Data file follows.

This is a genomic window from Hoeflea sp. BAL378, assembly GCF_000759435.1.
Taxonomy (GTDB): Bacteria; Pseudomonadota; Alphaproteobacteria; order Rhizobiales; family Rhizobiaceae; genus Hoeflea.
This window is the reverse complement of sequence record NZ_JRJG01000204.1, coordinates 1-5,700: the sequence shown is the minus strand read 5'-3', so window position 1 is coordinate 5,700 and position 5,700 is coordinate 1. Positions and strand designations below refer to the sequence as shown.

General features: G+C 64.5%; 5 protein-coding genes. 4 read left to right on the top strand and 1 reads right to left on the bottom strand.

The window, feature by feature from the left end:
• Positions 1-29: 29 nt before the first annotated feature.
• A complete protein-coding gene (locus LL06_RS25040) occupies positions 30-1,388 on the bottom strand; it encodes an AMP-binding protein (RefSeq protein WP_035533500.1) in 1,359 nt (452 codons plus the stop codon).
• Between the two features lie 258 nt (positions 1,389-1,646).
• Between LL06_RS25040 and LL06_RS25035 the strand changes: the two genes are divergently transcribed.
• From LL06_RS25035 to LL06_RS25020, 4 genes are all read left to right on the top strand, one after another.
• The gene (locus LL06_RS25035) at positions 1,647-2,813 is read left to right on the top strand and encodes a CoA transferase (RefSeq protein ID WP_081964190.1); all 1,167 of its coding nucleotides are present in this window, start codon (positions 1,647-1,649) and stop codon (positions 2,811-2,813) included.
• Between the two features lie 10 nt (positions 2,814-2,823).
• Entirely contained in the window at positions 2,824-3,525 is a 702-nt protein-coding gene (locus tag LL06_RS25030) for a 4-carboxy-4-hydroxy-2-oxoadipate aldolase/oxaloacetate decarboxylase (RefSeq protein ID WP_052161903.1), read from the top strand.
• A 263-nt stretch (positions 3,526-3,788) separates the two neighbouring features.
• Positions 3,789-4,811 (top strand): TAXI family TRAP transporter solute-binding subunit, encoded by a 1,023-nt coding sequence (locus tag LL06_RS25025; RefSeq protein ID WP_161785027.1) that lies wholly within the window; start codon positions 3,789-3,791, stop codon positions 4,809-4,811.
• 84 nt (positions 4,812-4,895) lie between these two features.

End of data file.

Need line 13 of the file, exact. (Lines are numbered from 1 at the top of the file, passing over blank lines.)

• Entirely contained in the window at positions 2,824-3,525 is a 702-nt protein-coding gene (locus tag LL06_RS25030) for a 4-carboxy-4-hydroxy-2-oxoadipate aldolase/oxaloacetate decarboxylase (RefSeq protein ID WP_052161903.1), read from the top strand.